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465B soft start?

treasurer@...
 

Is there much to be gained by powering up my 465B with a variac, lamp dimmer or similar arrangement? It popped (shorted) its 1200 ufd C4429 at power on recently. This cap does not have much head room with its 100 volt rating and 70 volts sitting on it. I'm thinking a soft power up may help prolong the life of those caps. Any thoughts or past experience from the group using this power-on approach?
Bruce

Tom Gardner
 

Switching power supplies operate to keep the output power constant.
Hence if the input voltage is lower, the input current must be higher.

Increased current stresses components such as the rectifiers and
switching transistors.

On 18/11/2019, treasurer@... <treasurer@...> wrote:
Is there much to be gained by powering up my 465B with a variac, lamp dimmer
or similar arrangement? It popped (shorted) its 1200 ufd C4429 at power on
recently. This cap does not have much head room with its 100 volt rating and
70 volts sitting on it. I'm thinking a soft power up may help prolong the
life of those caps. Any thoughts or past experience from the group using
this power-on approach?
Bruce



 

On Mon, Nov 18, 2019 at 10:01 PM, Tom Gardner wrote:


Switching power supplies operate to keep the output power constant.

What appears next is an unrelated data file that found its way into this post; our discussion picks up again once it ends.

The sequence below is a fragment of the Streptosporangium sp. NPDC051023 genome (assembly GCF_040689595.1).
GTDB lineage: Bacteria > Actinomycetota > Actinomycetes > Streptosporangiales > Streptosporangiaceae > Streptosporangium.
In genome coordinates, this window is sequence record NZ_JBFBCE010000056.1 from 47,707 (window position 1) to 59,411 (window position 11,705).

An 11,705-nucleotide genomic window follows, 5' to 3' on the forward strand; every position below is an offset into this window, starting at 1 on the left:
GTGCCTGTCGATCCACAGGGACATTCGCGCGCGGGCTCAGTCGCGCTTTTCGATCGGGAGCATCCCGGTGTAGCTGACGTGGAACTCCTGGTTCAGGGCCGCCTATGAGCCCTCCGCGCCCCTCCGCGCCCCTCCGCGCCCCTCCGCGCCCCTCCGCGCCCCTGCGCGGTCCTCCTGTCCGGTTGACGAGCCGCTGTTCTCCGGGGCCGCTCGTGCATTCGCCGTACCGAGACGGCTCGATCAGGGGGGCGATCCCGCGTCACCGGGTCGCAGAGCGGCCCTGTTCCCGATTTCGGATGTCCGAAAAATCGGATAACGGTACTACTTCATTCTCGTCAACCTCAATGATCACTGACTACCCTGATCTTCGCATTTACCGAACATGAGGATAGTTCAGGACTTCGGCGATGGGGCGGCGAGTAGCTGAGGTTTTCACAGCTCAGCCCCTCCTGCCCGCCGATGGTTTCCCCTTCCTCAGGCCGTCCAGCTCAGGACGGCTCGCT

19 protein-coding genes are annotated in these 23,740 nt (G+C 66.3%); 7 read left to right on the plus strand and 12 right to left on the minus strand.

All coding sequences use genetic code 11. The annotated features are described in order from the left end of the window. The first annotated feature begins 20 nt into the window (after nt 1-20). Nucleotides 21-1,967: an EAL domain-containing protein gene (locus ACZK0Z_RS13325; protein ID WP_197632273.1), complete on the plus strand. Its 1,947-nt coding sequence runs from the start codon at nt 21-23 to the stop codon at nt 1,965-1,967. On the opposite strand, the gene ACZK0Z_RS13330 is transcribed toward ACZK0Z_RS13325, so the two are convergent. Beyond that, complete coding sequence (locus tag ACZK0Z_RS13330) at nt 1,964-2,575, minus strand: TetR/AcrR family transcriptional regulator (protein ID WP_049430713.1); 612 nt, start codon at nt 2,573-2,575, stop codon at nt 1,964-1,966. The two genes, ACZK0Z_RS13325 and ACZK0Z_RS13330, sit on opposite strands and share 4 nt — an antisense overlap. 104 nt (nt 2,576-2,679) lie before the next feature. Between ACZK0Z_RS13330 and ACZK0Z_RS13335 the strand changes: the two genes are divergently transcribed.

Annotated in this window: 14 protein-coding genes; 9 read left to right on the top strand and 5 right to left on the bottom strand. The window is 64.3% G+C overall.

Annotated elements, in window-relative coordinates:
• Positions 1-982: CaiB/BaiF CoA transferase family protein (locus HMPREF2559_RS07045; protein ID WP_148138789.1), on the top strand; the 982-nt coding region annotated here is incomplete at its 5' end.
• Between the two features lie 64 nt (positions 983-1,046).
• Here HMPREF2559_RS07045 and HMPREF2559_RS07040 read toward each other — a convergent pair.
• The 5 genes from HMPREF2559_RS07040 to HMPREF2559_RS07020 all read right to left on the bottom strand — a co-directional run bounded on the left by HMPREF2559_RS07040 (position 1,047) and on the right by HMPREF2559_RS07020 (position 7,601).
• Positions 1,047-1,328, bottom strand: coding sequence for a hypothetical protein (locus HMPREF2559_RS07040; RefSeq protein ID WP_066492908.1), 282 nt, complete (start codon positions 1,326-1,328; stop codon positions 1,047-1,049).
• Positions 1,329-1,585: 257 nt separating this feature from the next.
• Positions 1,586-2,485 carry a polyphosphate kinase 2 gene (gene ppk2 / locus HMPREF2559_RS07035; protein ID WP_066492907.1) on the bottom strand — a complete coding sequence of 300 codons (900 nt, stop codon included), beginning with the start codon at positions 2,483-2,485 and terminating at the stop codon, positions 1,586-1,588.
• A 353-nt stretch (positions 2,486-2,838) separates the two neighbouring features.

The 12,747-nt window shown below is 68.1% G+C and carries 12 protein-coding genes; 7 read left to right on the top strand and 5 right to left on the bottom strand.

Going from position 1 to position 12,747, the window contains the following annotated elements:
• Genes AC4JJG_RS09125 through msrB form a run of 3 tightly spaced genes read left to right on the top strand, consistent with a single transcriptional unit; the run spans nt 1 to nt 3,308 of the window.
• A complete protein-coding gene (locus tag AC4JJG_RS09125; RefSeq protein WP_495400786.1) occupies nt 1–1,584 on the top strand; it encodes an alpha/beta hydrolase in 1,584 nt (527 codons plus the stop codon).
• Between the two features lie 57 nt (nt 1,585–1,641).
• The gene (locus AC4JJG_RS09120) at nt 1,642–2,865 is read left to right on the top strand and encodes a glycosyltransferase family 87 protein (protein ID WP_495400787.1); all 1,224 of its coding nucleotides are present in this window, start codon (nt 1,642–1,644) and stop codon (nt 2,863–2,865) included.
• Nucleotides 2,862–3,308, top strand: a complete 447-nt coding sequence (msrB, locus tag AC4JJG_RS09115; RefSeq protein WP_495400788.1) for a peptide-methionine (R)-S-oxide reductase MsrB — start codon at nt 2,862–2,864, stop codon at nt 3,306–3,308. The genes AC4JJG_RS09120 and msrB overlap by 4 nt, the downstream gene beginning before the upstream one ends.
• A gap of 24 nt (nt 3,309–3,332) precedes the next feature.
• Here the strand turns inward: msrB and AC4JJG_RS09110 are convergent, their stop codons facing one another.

Hence if the input voltage is lower, the input current must be higher.

Increased current stresses components such as the rectifiers and
switching transistors.
The 465B has a linear power supply.
Low-spec'ed (if so) working voltage hasn't affected those caps for the past 35-odd years. Also, those are (were?) high-quality caps so I wouldn't bother. Epoxy-encapsulated (i.e. dipped) tantalum caps are another matter, especially those with little voltage headroom. The 465B is stuffed with those but slow-on won't help those much I'm afraid. Lots about all that to be found in this group.

Raymond
Power-on current surge puts a strain on the bridge rectifiers. That has been an issue with some 465's.

Tom Gardner
 

On 18/11/19 22:58, Raymond Domp Frank wrote:
On Mon, Nov 18, 2019 at 10:01 PM, Tom Gardner wrote:

Switching power supplies operate to keep the output power constant.
Hence if the input voltage is lower, the input current must be higher.

Increased current stresses components such as the rectifiers and
switching transistors.
The 465B has a linear power supply.
Doh! Too much time spent inside a 2465 :(

Apologies.

treasurer@...
 

Appreciate the thoughts from Tom & Raymond. Guess we should be thankful these 35 + year old scopes are still serviceable. I will need to confirm it is indeed the capacitor and not the bridge rectifier which is shorted, if that has been a past issue.
Cheers

DaveH52
 

I've got a 465M and I've had to replace several caps in the power supply. You will probably have problems getting an exact replacement, After the 30 to 40 years it's been around you can expect the caps to go bad. 70 V on a 100V rated cap is adequately derated. When you go looking for replacements consider the voltage rating, capacitance, size, ( you can probably get more C in the same size) and ripple current rating (higher is better) and ESR (lower is better). Get 105 degree rated parts. They will probably be good for another 30 years.
Just my 2ยข